Friday, October 30, 2015

Re: [VPP Burlington] go Jane!

On Oct 29, 2015, at 1:51 AM, Denis Mueller wrote:

Well maybe Jane and all the rest of the city council including the progressives should have read the New York City report on racial profiling in Greenwich Village, which is where our new chief is fromThe village has a population of 11% minorities and 70% of stops were minoirites. Only about 2% resulted in anything. All black people got stopped. She and the rest of you white privileged so-called progressives never bothered to look. They call that white privilege and white racism. When told about it Jane did not want to be bothered. They call that racism!! The Arab squads are the same as Red Squads as well. Screw you so called progressives you give the word a bad name.

On 10/29/2015 7:58 AM, Emma Mulvaney-Stanak wrote:
Denis. This listserv is run by the Progressive Party. We ask that you keep your comments and language used on the list respectful. Policy debate is one thing. Racism continues to be a critical issue for all Vermonters to understand and work to address white privilege, including the VPP. However using offensive language and personal attacks will not be allowed on this list. We reserve the right to remove people from this list if you continue to post comments that violate these ground rules. If you want to talk about this directly you can find my contact information on the Vermont Progressive Party website. 

Emma Mulvaney-Stanak
VPP State Chair

That's reasonable Emma, to expect respectful language, but when where and how will you you address these concerns? When, where and how will the rest of us learn about his feelings? Is there another forum for folks to express and hear the criticism and concerns that others have? If Denis's charge is valid - and you have not entertained his view or contradicted him - If you block people who are angry and have cause to be angry, where do they go to bring their feelings into the conversation? How do you bring them back into the fold? I like to hear angry people; it helps me to know what is happening outside the group. Without a forum for expression and sharing, the group functions in the way of any opaque bureaucracy that wants to protect itself from the truth. It is this opacity which we find reprehensible in police departments, back room deal making, and the operations of the NSA. Is that opacity an aspiration of the Progressive movement? Is it not contrary to the Progressive vision?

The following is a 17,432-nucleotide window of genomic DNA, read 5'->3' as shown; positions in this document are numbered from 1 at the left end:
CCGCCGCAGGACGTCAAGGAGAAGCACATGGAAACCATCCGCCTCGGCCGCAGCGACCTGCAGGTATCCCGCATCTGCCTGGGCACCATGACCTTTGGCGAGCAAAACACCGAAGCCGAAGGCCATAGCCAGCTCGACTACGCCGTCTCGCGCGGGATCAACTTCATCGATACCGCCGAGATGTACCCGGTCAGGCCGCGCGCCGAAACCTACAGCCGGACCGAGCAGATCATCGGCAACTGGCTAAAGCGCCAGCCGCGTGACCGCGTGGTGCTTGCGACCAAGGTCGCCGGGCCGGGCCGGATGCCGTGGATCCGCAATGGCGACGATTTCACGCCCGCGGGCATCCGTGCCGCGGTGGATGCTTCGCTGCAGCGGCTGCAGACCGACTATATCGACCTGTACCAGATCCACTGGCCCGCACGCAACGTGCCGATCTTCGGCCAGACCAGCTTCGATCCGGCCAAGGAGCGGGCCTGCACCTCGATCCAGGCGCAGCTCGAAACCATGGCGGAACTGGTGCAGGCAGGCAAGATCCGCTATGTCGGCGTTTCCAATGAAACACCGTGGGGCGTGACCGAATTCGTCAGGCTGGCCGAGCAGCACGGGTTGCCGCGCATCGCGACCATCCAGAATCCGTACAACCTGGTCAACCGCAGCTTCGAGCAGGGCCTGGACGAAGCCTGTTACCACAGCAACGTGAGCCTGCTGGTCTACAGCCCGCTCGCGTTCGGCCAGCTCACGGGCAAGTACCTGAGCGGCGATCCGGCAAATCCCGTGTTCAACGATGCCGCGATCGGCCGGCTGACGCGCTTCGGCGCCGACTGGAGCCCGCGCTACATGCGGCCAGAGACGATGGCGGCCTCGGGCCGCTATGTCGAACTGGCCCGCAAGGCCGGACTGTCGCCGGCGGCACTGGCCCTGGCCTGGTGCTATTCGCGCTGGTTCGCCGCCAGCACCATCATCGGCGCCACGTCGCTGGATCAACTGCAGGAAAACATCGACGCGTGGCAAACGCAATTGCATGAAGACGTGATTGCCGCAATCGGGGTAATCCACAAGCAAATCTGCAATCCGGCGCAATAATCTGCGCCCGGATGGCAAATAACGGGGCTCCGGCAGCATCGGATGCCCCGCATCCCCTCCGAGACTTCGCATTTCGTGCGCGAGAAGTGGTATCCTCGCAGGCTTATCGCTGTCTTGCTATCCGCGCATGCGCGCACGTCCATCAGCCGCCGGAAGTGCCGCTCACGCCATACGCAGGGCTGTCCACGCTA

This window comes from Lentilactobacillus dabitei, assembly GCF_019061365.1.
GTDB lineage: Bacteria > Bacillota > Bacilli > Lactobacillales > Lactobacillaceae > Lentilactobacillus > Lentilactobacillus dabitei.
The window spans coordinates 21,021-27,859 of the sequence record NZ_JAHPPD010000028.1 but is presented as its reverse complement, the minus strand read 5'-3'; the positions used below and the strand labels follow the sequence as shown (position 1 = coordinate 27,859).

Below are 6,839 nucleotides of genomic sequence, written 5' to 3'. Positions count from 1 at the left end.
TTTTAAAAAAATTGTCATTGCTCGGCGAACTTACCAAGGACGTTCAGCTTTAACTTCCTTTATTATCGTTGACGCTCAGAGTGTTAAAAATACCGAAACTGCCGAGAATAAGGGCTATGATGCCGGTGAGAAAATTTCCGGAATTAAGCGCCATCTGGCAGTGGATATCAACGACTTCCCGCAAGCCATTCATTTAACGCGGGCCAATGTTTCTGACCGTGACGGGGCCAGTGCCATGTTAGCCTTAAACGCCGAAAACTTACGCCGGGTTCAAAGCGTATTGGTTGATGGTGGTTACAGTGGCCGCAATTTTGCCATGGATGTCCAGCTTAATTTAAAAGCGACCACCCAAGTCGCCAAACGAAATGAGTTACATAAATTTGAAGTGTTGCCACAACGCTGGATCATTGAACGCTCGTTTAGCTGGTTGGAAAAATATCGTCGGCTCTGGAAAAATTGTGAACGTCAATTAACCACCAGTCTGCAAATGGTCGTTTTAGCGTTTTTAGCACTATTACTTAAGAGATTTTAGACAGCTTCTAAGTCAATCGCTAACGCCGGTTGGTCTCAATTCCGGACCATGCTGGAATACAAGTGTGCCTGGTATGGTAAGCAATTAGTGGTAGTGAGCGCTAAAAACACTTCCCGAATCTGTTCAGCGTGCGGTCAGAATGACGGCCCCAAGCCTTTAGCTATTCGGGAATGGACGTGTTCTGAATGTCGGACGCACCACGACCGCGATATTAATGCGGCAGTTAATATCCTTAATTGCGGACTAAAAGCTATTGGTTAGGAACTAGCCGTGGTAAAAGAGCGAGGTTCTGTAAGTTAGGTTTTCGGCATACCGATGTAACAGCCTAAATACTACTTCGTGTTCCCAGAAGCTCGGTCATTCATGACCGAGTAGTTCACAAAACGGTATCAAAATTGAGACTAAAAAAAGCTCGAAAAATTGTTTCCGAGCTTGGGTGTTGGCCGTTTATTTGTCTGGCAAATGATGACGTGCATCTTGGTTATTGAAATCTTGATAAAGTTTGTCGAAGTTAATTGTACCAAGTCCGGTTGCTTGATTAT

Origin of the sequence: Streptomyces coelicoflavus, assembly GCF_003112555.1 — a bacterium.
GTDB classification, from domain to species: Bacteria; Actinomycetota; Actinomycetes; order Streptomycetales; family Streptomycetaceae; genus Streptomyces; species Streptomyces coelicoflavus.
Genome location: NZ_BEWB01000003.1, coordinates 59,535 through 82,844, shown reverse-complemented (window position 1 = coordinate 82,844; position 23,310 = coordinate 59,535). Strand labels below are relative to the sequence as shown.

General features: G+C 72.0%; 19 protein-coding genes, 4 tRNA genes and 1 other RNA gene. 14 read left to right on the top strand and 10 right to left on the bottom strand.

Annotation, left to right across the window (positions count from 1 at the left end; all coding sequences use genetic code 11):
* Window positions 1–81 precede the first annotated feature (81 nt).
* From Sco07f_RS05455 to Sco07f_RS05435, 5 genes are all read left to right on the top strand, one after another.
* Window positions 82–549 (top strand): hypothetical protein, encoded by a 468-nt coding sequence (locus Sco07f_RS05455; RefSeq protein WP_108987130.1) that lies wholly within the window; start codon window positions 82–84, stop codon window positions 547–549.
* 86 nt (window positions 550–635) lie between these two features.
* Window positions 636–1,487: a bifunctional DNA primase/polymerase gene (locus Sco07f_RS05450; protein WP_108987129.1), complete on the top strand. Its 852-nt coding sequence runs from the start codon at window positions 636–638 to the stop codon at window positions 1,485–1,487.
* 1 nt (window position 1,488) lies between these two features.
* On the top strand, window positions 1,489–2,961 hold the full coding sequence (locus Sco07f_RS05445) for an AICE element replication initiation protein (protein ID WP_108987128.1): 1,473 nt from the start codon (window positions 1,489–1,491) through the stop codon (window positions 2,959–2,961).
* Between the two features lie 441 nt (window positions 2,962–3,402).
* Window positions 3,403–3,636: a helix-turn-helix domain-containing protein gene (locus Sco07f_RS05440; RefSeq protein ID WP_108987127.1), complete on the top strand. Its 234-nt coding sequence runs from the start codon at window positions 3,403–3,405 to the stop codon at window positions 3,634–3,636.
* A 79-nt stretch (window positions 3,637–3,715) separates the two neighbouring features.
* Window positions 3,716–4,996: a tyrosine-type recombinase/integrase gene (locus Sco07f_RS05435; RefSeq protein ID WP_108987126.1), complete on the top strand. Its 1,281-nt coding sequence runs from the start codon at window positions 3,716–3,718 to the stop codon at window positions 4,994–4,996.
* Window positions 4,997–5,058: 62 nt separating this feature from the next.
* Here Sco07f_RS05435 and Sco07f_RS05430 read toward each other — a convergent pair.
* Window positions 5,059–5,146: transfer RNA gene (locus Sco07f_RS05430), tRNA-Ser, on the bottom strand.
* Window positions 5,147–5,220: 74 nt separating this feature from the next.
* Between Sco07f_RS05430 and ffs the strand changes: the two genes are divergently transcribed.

I can understand your being upset by Denis's language, but a useful response that would address your feelings, and Denis's feelings, would be to acknowledge that he has valid concerns, and ask him to put them on a forum where transparency is normal. A forum, of course, that the Progressive party of Vermont owns, and uses for crowd sourcing, so it can learn and respond to people who are unhappy.

I have seen you suppress malcontent before. This is sad for many of us who hold out for transparency and want to know what dangers lurk beyond our borders. In fact, the history of institutions is replete with examples of groups which shut down because they didn't know how to grow from their faults. I strongly encourage you to find a way to safely permit, hear and address the discontent which lies immediately beyond the boundaries of the Party. There is energy there, people who, but for a meaningful grievance, would like to be in the party, and tapping that energy would bring much more gain than the apparent stability of excluded discontent does.

Since you seem to be in a mood for making threats, I'll lay out the true threat implicit in this exchange: that the progressive party will fail to grow, and especially fail to attract communities of color, if it  does not learn to deal more constructively with criticism. Is this a valid threat? How would we know? Do we have a place where people can shake out their thoughts and suss out the reality in which we are embedded? Or do imagine that the conversation has to be kept private and held only by an inside elite? Does that sound progressive?

Thursday, October 29, 2015

Curiosity about the History of Refugees

In the beginning, people migrated every day, and the difference between
a refugee and a migrant might be difficult to discern. As human
populations settled and accumulated food, theft and raiding became
larger and more common. When people feel threatened they may fight or
they may run. When a people runs from their home in fear for their
lives, they have become refugees. In the ten millennia since the first
food crops induced people to settle, the reasons to flee, and the
dynamics of that flight, have varied from simple persecution by hostile
neighbors through captive refugees put on long marches to marginal
lands, to the complex of genocides of Syria today.

My question to you is whether you know of academics, perhaps
anthropologists, who have studied refugee movements in the deep history
of humanity. I am especially interested in a synthetic summary work.